They say that statistically speaking you’ve more chance of being struck by lightning.
But we’d imagine winning millions of pounds on the Lottery would be just as much of a shock to the system. It’s a life-changing moment.
So what really happens once you realize you’ve got a winning set of numbers? Do they just dump £10 million in your account and let you loose to blow it however you want? Do people immediately quit their job and buy a Ferrari?
Well, no, there’s more to it than that and you’ll need to be thinking about financial, legal and media advice. And, yes, there really is the possibility of a secret bank account.
We spoke to the Andy Carter, Camelot’s Senior Winners Advisor in Cardiff, to find out.
My numbers came up – what do I do now?
You ring the number on the back of your ticket to make your claim. That call will get through to a call centre where staff are dedicated to dealing with Lottery related matters. It’s not just winners – the staff there also take calls from newsagents who want to order more scratch cards or whose Lottery ticket dispenser isn’t working, that kind of thing. So, it’s a bit of a lottery for them too regarding who’ll be on the other end of the line.
Does the amount I win make a difference?
Yes, it does – £50k or above means your details are passed on to me and my team and we arrange to pay you a visit. Under £50k and you can just go along to a post office and have the money paid out to you there via a cheque.
What happens when you arrive at the front door?
We make sure the winners have the support and advice they need as we take them though process and all the paperwork. It’s about holding their hand during what can be a really head-spinning moment in their lives.
So when do I get my money?
The winnings are transferred electronically in 48 hours and we recommend it doesn’t go into a normal high street savings account – instead we suggest winners open a private account (most of the big banks have teams which deal only with Lottery winners and the very wealthy ) which is shielded from the knowledge of ordinary branch staff. That way no one can leak news of a person’s win.
Can’t I just have the cash and stuff a mattress with it?
No, that’s not happening .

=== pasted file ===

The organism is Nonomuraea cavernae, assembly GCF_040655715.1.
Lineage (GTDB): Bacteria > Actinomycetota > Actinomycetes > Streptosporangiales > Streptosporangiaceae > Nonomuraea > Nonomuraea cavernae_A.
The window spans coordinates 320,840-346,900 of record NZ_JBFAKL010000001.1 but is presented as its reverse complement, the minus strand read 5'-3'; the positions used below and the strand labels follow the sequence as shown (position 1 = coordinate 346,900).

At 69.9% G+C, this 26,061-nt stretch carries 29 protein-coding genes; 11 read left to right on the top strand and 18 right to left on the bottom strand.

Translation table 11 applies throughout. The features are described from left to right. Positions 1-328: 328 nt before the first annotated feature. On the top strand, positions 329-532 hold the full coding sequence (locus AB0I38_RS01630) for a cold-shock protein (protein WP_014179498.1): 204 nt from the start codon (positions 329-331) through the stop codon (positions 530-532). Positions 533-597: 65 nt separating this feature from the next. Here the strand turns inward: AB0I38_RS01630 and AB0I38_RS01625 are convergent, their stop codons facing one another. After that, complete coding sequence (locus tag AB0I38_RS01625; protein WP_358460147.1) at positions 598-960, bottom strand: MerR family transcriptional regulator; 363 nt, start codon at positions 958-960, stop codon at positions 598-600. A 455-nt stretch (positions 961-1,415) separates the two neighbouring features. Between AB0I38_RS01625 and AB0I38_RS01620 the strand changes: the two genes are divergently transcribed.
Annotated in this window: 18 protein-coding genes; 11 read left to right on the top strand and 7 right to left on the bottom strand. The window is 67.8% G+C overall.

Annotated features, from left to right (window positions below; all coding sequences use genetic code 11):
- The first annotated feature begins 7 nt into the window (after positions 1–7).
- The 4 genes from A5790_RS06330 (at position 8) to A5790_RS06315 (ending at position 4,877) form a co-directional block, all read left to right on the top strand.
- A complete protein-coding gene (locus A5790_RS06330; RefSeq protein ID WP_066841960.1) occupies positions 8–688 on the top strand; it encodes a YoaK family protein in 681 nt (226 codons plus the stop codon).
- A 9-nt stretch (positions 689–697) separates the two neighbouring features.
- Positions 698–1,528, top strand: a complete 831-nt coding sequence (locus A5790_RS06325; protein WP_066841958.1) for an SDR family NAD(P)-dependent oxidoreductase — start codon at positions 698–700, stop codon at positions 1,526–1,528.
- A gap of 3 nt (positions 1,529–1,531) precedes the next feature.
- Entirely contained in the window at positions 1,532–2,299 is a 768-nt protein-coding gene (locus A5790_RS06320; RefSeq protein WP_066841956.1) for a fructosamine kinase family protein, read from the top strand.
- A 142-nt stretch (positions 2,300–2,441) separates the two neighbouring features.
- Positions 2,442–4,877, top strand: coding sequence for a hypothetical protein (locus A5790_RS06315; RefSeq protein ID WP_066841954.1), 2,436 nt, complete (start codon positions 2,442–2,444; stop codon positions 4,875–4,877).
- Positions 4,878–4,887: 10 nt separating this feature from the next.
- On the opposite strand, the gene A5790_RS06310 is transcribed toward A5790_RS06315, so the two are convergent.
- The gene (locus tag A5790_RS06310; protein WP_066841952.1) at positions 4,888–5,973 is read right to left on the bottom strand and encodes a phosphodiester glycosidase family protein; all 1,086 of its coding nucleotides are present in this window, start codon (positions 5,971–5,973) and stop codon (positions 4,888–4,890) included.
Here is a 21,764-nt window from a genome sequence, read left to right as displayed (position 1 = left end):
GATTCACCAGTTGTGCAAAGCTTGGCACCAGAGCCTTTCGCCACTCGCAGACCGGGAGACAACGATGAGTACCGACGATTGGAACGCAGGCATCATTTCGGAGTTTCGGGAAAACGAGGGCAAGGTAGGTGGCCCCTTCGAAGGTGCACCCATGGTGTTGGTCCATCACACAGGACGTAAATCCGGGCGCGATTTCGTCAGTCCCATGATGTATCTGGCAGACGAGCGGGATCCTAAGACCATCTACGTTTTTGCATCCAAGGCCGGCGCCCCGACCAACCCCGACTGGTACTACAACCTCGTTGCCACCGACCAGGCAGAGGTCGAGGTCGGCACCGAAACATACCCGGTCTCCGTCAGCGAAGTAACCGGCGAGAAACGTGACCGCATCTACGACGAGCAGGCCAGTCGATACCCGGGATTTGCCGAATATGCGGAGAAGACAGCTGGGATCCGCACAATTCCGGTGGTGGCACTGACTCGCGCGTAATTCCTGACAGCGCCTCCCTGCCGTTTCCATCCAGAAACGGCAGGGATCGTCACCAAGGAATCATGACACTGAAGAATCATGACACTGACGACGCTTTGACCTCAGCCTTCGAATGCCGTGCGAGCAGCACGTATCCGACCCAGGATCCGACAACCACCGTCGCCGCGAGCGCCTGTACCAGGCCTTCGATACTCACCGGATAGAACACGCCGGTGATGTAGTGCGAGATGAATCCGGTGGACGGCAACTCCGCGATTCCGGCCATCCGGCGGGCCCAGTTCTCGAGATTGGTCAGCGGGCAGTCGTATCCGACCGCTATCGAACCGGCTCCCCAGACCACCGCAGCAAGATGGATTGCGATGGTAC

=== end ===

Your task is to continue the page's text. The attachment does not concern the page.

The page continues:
How long do you hold my hand?
It kind of depends – some people might not have anyone around them to chat to, particularly those who wish to remain anonymous. So they might choose to stay in touch a lot longer, just to talk things over.
By and large though, it’s those who elect to have their win made public with whom we have the longest relationship because they act as advocates for us. The private ones generally tend to move on the quickest.
Even though I just became £1m richer I’m not sure about giving up my job just yet – is that natural?
I think the British public are pretty reserved as a rule – put it this way, few and far between are the occasions when I’ve arrived at someone’s house to find they’ve already handed in their notice. There have even been a couple of times when someone’s told me they can’t possibly meet for a least a couple of weeks because they’re got too much on at the office!
I think it’s because the majority of them never expected to win in the first place, so when that fantasy we all have about telling our boss where to stick it suddenly becomes reality it doesn’t seem quite so easy. It’s like when people retire and, for a while at least, feel a bit lost as to what to do next.
Do you ever see the winners again?
A couple of weeks later we’ll have a follow-up meeting with a lawyer and a financial expert to make sure everyone’s happy with their decisions and to answer any questions they might have.
We also put them in touch with other winners – because often they’re the only ones who caempathizese with how they’re feeling. Make no mistake, winning can be a shock and can take a lot of getting used to.
Can you play the lottery yourself?
No, I’m not allowed, neither can I accept money or gifts off winners – I’ve had some people offer to take me out to dinner to say thank you but I always have to turn them down.
It’s a rare privilege, though, to be part of someone’s life for such a momentous period.
And although I know they won’t remember my name when they’re 80, I know they’ll never ever forget the day I turned up at their front door.